The Ghosts Of Memory

May 17, 2019

Some stories have brilliant plots but are poorly written, some are the other way around. The best kinds, however, are those which have stunning writing and an engrossing plot at the same time. And a good plot doesn’t always have to have twists and turns or loud bangs and noises; it can be a simple story that just pulls on our heartstrings. This short fiction is just that- the simple story of a boy tormented by his memories while on a solo trek. It’s got beautiful descriptions and evocative language, and a story that nearly brought us to tears.

The big wooden door clicked shut and the cold mountain air bit his nostrils as he left the warmth of the house. He pulled his cap lower to cover his ears and tightened the straps of his backpack. Dawn was breaking. Back in the day, he and his friends would run around this place protected by little but their school jerseys, but he never remembered it being this cold.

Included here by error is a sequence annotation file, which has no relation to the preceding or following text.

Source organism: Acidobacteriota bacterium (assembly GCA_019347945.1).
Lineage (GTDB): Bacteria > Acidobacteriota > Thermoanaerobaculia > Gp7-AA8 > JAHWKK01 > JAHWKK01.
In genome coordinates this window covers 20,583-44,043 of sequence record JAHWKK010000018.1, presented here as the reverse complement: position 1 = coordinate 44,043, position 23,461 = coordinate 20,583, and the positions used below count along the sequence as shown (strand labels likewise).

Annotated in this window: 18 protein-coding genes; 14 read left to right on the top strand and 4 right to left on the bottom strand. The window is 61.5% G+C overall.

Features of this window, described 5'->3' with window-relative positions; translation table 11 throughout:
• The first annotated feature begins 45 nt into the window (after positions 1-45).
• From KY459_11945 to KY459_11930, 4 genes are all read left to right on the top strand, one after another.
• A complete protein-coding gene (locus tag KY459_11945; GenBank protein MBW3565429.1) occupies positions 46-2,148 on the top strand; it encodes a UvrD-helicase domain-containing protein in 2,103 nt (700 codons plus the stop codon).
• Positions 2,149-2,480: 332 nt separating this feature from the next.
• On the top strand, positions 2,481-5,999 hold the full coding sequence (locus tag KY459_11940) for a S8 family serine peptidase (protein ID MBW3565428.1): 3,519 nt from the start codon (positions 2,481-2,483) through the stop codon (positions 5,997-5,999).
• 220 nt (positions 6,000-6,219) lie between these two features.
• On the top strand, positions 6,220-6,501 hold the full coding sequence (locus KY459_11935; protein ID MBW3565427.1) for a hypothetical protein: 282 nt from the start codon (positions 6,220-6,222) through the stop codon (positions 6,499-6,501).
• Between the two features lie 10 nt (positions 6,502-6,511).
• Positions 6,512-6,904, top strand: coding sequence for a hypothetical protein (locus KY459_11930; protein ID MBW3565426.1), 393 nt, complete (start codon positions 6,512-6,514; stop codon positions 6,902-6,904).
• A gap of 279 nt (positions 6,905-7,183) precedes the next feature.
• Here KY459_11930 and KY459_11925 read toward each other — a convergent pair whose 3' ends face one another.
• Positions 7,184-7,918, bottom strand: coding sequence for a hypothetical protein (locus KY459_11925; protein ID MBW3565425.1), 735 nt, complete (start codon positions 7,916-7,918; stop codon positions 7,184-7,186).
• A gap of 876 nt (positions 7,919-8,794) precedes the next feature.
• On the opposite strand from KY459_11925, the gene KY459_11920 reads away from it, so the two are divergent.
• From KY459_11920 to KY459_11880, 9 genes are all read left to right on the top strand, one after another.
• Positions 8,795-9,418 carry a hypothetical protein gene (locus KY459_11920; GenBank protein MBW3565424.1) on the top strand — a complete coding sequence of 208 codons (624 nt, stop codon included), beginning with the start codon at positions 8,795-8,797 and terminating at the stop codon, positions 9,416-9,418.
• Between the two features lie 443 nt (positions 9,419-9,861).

5 AM.

No. they would never have been out this early, they would be tucked in bed—warm and drowsy under a country quilt that smelt heavily of cotton, pine and sunshine.

He started down the road. Any minute now, he would hear the whistle from the dak gaadi, the mail train, which brought letters, supplies and newspapers to his town. He blew a cloud of vapour into his freezing hands and rubbed them together, just like the locals did. He thrust his hands, now somewhat comfortable, as deep into his jeans pockets as they would go. There, nestled by his thighs, they stayed warm.  A locomotive horn boomed somewhere, making his heart jump. As the echo died away, he heard the drone of the diesel railway engine as it came through tunnel 23, its headlight flashing through the trees across the misty valley.